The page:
High Performance on Wall Street 2005

Published on Tuesday, 27 September 2005 20:00
Written by Douglas Eadline
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Grids, Clusters and Making Money

Earlier this week I attended High Performance on Wall Street in New York City. The conference was well attended and interest levels were quite high. Of course, clusters have become the workhorse of Wall Street due to the shear magnitude computation they need to complete right away. After all, time is money.

Although I had limited time, I managed to find one piece of significant technology news and three presentations worth mentioning.

The technology news comes from PathScale who was pleased to announce that the InfiniPath adapter has been shipping since August and has been picked up by Voltaire in an OEM agreement. A press release is available here. This news represents a significant change in the InfiniBand market as now there are two families of "InfiniBand" adapters available for clustering. And, as everyone knows with clusters, choice is a good thing. Previously InfiniBand HCAs were only available from Mellanox derived technology. Some may argue that InfiniPath is not true InfiniBand, but in a sense, who cares, a full complement of APIs are available (e.g. TCP, MPI, etc) and all the user cares about is that their MPI application runs fast.

For those of you not familiar with the InfiniPath HTX Adapter, it has the lowest available MPI latency (1.32 μseconds) and lowest half-bandwidth message size in the industry (385 bytes), as well as providing full InfiniBand 4X-level bandwidth (952 MB/s peak uni-directional, 1875 MB/s peak bi-directional). As you might infer, the InfiniPath adapter also uses standard InfiniBand Switches, further leveraging the commodity market.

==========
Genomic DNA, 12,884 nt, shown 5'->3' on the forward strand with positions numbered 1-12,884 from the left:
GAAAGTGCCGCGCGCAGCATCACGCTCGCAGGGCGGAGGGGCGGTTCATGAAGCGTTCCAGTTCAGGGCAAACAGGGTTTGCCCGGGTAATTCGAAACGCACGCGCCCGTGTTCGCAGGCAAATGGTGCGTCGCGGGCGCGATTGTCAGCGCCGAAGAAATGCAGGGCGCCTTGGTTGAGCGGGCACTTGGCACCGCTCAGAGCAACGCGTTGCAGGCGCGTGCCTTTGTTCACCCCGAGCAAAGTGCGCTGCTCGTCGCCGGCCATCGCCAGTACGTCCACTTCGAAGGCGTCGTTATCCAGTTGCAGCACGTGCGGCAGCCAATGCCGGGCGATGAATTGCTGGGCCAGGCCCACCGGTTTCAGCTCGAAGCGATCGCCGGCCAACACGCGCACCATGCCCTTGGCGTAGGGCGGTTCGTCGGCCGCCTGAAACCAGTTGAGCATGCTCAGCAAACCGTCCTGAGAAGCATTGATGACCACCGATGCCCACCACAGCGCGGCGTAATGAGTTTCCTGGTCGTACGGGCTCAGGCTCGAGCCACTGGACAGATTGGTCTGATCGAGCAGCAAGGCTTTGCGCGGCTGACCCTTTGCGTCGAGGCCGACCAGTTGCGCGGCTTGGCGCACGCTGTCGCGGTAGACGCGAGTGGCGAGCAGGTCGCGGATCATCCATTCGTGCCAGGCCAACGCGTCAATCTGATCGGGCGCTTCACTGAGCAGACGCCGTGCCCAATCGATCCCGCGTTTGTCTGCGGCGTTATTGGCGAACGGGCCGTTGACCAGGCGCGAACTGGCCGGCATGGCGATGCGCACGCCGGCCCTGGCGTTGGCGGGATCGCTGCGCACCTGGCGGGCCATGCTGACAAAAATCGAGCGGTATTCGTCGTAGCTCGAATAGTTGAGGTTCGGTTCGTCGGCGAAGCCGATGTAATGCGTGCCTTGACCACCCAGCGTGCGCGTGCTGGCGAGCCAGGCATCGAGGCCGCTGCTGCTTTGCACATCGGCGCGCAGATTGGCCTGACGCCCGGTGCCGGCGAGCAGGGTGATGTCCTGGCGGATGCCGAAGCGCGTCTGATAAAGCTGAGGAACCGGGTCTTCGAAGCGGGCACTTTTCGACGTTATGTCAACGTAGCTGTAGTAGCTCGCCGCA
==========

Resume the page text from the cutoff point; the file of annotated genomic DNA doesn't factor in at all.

As for the presentations, you can find the presentation materials on line at the conference site. The program included a mix of panels and presentations. There were three presentations that I found interesting. The first was by Adrian Kunzle, of JP Morgan Chase Investment Bank. His message was loud and clear that Grid computing will be a big win for Wall Street. And based on his arguments and examples, I would agree. The only issue I have is that although "grid" was the focus of the show, I must have talked to at least five people who asked "What would you consider a grid?" or "What is the difference between a grid and cluster?" This question was a recent discussion topic on the Beowulf Mailing List. The jury is still out on exactly constitutes a grid, but some background can be found in this ClusterMonkey article.

The second interesting talk was by Alan McCarter & David V. Gelardi of IBM. For me the real telling slide came when they compared and Intel Xeon cluster to a Blue Gene cluster that had the same theoretical peak performance of 11.4 TFLOPS. The Xeon system requires 20 racks, 315 square feet, and 210 KW of peak power. The Blue Green System requires 76.5 square feet, and 56 KW of peak power. When the electric bill arrives, I'll let you do the math. Although the Blue Gene systems are not really commodity clusters, the need for FLOPS/Watt rating has never been more important.

The other interesting talk was by Kurt Ziegler of ASPEED Software. I have read about ASPEED in the past and know that they have been doing much of the grunt work in the HPC financial sector. Kurt outlined a collection of case studies where ASPEED was able to migrate and run applications in parallel environments within a reasonable time frame and cost using ASPEED technology. Of all the talks, I attended, this was the one that actually showed real work getting done on real problems. No offense to the other speakers, but we all know grids and clusters are great things. It is nice to know somebody is putting them to work. (And, I am sure there are others)

Finally, I did walk past the table for the new Itanium Solutions Alliance. I recall how Itanium was heralded by Intel and HP as the next generation of CPU. It was going to allow HP to use "commodity technology" to deliver HPC performance. I also realize there are many companies/competitors with a vested interest in Itanium that are now working together, but I often wonder, what's the point.

The next show of this type is the Linux On Wall Street conference in April of 2006.

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